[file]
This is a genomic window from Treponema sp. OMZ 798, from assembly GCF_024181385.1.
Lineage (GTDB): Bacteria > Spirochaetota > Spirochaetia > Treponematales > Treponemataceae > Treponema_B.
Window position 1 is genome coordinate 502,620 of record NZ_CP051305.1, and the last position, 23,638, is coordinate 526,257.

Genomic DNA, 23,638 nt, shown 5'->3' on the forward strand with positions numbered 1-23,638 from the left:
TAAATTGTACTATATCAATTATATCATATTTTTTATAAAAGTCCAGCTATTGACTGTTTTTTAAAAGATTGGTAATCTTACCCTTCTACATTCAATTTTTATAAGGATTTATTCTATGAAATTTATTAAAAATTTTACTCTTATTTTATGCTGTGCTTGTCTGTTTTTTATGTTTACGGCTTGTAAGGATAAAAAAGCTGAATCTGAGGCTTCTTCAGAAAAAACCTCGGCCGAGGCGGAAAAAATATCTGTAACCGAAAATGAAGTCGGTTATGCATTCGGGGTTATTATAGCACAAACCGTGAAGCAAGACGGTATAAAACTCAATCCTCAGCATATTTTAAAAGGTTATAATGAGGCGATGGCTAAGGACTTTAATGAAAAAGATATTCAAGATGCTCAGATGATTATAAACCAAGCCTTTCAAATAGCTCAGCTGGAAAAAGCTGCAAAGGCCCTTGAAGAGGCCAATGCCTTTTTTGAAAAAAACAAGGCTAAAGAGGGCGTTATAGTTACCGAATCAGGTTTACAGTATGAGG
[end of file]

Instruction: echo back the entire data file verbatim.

This is a genomic window from Treponema sp. OMZ 798, from assembly GCF_024181385.1.
Lineage (GTDB): Bacteria > Spirochaetota > Spirochaetia > Treponematales > Treponemataceae > Treponema_B.
Window position 1 is genome coordinate 502,620 of record NZ_CP051305.1, and the last position, 23,638, is coordinate 526,257.

Genomic DNA, 23,638 nt, shown 5'->3' on the forward strand with positions numbered 1-23,638 from the left:
TAAATTGTACTATATCAATTATATCATATTTTTTATAAAAGTCCAGCTATTGACTGTTTTTTAAAAGATTGGTAATCTTACCCTTCTACATTCAATTTTTATAAGGATTTATTCTATGAAATTTATTAAAAATTTTACTCTTATTTTATGCTGTGCTTGTCTGTTTTTTATGTTTACGGCTTGTAAGGATAAAAAAGCTGAATCTGAGGCTTCTTCAGAAAAAACCTCGGCCGAGGCGGAAAAAATATCTGTAACCGAAAATGAAGTCGGTTATGCATTCGGGGTTATTATAGCACAAACCGTGAAGCAAGACGGTATAAAACTCAATCCTCAGCATATTTTAAAAGGTTATAATGAGGCGATGGCTAAGGACTTTAATGAAAAAGATATTCAAGATGCTCAGATGATTATAAACCAAGCCTTTCAAATAGCTCAGCTGGAAAAAGCTGCAAAGGCCCTTGAAGAGGCCAATGCCTTTTTTGAAAAAAACAAGGCTAAAGAGGGCGTTATAGTTACCGAATCAGGTTTACAGTATGAGG